Skip to main content

Greece and the return of antiquities

Greece has been stepping up its campaign for the return of recently looted antiquities. One of the most famous cases in recently years involved the Aidonia Treasure that had apparently been found in Mycenaean graves not far from Nemea in the Peloponnese. These gold items surfaced in a New York gallery in 1993.

Other objects include a marble funerary lekythos that was returned in the spring of 2008 from a dealer in Switzerland. A fragmentary marble funerary stele, from a rural cemetery in Attica, was returned to Greece in July 2008; the other part of it had been found during excavations. The repatriated upper section was returned by a North American collector. This same collector also handed over a bronze calyx-krater that is reported to have been found in a rich grave in northern Greece.

A gold funerary wreath is also likely to have been found in grave somewhere in Macedonia. This had been acquired by the J. Paul Getty Museum in 1993 after passing through Switzerland. Two other pieces were returned from the Getty at the same time: a Boeotian funerary stele of Athanias that was purchased from a North American gallery in 1993, and a marble kore purchased from Robin Symes in 1993.

A further notable piece that has been brought back to Greece is the bronze "Saarbrücken youth". This was seized in Germany back in 1998 and is thought to have been found off the coast near Preveza.

More recently Greek authorities have called for the return of three antiquities acquired by the Michael C. Carlos Museum at Emory University in 2002 and 2006.

Greece has also been successful in reclaiming a number of objects that have been stolen from its collections, notably an Apollo from Gortyn on Crete, and some of the material raided from the archaeological museum in Corinth.

Photographic evidence is likely to play a major part in Greece's continuing search for its looted treasures. A set of images featuring antiquities were seized in 2006 on the island of Schinoussa: this photographic evidence has been handed over to a Greek state prosecutor. It is likely that a further series of returns are likely as the objects are identified. This future Hellenic "homecoming" could be as extensive as the one celebrated by Italy in the "Nostoi" exhibitions in Rome.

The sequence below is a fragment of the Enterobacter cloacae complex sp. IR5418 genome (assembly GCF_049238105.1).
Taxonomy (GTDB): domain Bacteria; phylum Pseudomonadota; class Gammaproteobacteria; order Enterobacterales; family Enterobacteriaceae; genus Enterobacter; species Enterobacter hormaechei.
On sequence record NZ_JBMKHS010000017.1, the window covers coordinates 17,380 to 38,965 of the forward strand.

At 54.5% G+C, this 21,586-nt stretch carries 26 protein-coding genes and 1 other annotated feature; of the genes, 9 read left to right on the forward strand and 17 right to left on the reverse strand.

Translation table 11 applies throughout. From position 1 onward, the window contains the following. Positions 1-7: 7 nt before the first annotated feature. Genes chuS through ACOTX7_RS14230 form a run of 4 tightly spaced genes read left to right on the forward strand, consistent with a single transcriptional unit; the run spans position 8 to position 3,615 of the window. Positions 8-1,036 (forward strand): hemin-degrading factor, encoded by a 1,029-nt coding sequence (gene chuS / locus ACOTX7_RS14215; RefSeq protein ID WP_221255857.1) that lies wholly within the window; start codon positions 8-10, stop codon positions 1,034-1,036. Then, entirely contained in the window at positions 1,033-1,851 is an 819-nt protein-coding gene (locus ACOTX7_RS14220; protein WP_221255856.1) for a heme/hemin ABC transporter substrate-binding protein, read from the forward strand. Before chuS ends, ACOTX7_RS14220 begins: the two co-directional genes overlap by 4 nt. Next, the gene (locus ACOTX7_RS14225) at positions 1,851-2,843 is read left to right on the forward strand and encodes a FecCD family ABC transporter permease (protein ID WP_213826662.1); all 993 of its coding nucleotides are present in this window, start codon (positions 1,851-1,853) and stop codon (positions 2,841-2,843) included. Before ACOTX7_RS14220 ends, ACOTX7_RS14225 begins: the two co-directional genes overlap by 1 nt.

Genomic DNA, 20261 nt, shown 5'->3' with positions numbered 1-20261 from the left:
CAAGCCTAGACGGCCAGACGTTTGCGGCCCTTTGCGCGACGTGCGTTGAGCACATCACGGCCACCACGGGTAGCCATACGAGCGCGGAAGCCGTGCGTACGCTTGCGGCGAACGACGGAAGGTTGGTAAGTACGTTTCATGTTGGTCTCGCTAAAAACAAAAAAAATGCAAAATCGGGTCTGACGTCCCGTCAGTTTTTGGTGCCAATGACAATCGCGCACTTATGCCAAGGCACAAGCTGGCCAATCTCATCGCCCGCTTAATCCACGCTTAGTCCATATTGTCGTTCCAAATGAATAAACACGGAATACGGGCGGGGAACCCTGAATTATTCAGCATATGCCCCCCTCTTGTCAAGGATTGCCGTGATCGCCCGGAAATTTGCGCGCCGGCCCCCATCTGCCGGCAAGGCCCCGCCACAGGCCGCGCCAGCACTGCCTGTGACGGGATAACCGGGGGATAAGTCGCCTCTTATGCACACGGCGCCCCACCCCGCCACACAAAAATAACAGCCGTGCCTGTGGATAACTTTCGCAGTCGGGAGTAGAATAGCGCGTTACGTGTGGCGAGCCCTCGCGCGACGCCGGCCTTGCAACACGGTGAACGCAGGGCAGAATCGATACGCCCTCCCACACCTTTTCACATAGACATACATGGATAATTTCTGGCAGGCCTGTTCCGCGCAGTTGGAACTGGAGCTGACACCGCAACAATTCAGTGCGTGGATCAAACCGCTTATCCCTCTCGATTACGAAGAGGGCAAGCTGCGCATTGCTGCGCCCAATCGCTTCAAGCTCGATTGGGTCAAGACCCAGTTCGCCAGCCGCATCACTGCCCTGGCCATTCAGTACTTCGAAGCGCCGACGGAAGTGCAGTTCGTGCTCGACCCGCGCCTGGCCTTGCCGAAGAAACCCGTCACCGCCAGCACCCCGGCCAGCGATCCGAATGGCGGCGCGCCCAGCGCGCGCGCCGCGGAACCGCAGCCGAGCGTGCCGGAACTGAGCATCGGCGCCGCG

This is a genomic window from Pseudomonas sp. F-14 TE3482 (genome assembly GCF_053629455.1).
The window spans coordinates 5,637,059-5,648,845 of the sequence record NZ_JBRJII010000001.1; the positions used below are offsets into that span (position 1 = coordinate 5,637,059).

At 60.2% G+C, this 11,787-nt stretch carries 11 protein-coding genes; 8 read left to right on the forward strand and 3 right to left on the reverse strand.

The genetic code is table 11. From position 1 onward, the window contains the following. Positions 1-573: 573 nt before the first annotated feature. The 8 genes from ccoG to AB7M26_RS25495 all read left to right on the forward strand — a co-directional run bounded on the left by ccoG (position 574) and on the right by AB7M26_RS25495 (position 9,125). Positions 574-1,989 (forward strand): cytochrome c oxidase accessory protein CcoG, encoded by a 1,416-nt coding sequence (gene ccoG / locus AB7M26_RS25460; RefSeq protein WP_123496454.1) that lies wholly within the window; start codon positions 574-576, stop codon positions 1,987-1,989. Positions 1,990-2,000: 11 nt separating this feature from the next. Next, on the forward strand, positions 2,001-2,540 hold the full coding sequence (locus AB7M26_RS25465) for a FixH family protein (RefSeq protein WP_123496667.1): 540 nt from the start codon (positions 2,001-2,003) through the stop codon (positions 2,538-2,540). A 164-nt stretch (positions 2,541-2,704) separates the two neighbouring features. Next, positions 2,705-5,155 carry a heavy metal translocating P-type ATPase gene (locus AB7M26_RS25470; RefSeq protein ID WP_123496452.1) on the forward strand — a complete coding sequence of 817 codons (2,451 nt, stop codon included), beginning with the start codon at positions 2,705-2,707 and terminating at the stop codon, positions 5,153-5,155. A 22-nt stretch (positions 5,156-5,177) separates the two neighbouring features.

Comments

Helena said…
I wonder why a bunch of Slavs and Turks who happen to occupy the area once known as Hellas think they have a better right ot the patrimony of Western Europe than Great Britian or Germany or France, or the United States for that matter. The idea that a single Greek antiquity should be returned to that third world state is preposterous--look at the condition of the statuary and architecture Elgin left behind. If it had been left up to them the whole lot would be destroyed.

Popular posts from this blog

Marble bull's head from the temple of Eshmun

Excavations at the temple of Eshmun in Lebanon recovered a marble bull's head. It is now suggested that it was this head, apparently first published in 1967, that was placed on loan to New York's Metropolitan Museum of Art (Tom Mashberg, "Met Museum Turns Over Another Relic With Disputed Past to Prosecutors", New York Times August 1, 2017 ). The head is reported to have been handed over to the Manhattan district attorney after a request was received from the Lebanese authorities.

It is suggested that the head may have been looted from an archaeological storage area at Byblos in the 1980s during the Lebanese civil war. Mashberg has rehearsed the recent collecting history:
The owners of the bull’s head, Lynda and William Beierwaltes of Colorado, say they have clear title to the item and have sued Manhattan prosecutors for its return.  The Beierwaltes bought the head from a dealer in London in 1996 for more than $1 million and then sold it to another collector, Michael …

The Toledo skyphos and a Swiss private collection

The Attic red-figured skyphos attributed to the Kleophon painter in the Toledo Museum of Art (inv. 1982.88) is now coming under further scrutiny following the research of Dr Christos Tsirogiannis. The skyphos shows Hephaistos returning to Olympos.

Tsirogiannis has identified what appears to be this skyphos in five photographs in the Medici Dossier. The museum acknowledged that the skyphos had resided in a 'private Swiss collection'. Tsirogiannis suggests that this is probably a reference to Medici.

Enquiries to the museum by Tsirogiannis elicited the information that the skyphos had been acquired from Nicholas Koutoulakis (although that information does not appear on the museum's online catalogue).

The curatorial team at the Toledo Museum of Art will, no doubt, be contacting the Italian authorities to discuss the future residence of the skyphos.

For further discussion of the Toledo Museum of Art on LM see here.

Reference
Tsirogiannis, C. 2017. "Nekyia: Museum ethics an…

Metropolitan Museum of Art hands over Paestan krater

In May 2014 I commented on a Paestan krater acquired by New York's Metropolitan Museum of Art after it had been identified by Dr Christos Tsirogiannis in photographic images seized from Giacomo Medici. Tsirogiannis published his full concerns in the Journal of Art Crime in 2014, but it has taken a further three years for the museum to respond.

The krater showing Dionysos in a hand-drawn cart was purchased in 1989 from the Bothmer Purchase Fund (details from the Museum's website, inv. 1989.11.4). The krater surfaced through Sotheby's New York in June 1989.

It is unclear who consigned the krater to Sotheby's New York.

It has now been revealed that the krater has been handed over to the US authorities after a warrant had been issued (Tom Mashberg, "Ancient Vase Seized From Met Museum on Suspicion It Was Looted", New York Times July 31, 2018).

It appears that the museum did make an attempt to resolve the case in December 2016. Mashberg notes:
The Met, for its par…